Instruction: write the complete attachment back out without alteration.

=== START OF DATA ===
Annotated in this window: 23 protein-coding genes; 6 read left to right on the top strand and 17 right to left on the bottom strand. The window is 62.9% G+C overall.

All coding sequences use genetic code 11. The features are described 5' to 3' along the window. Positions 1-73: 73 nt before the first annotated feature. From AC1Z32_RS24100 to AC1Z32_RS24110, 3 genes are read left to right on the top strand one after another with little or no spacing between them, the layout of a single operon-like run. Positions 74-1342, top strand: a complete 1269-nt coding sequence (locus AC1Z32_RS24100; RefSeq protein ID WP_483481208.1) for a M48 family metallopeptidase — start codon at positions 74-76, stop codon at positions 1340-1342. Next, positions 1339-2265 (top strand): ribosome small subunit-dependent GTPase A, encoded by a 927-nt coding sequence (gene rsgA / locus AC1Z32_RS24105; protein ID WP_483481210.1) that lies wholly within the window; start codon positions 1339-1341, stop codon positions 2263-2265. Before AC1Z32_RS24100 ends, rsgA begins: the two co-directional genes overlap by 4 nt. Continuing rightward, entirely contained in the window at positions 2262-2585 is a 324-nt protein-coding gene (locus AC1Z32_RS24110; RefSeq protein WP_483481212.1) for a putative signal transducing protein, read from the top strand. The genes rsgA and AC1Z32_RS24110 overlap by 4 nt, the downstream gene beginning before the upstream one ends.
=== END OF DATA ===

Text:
Annotated in this window: 23 protein-coding genes; 6 read left to right on the top strand and 17 right to left on the bottom strand. The window is 62.9% G+C overall.

All coding sequences use genetic code 11. The features are described 5' to 3' along the window. Positions 1-73: 73 nt before the first annotated feature. From AC1Z32_RS24100 to AC1Z32_RS24110, 3 genes are read left to right on the top strand one after another with little or no spacing between them, the layout of a single operon-like run. Positions 74-1342, top strand: a complete 1269-nt coding sequence (locus AC1Z32_RS24100; RefSeq protein ID WP_483481208.1) for a M48 family metallopeptidase — start codon at positions 74-76, stop codon at positions 1340-1342. Next, positions 1339-2265 (top strand): ribosome small subunit-dependent GTPase A, encoded by a 927-nt coding sequence (gene rsgA / locus AC1Z32_RS24105; protein ID WP_483481210.1) that lies wholly within the window; start codon positions 1339-1341, stop codon positions 2263-2265. Before AC1Z32_RS24100 ends, rsgA begins: the two co-directional genes overlap by 4 nt. Continuing rightward, entirely contained in the window at positions 2262-2585 is a 324-nt protein-coding gene (locus AC1Z32_RS24110; RefSeq protein WP_483481212.1) for a putative signal transducing protein, read from the top strand. The genes rsgA and AC1Z32_RS24110 overlap by 4 nt, the downstream gene beginning before the upstream one ends.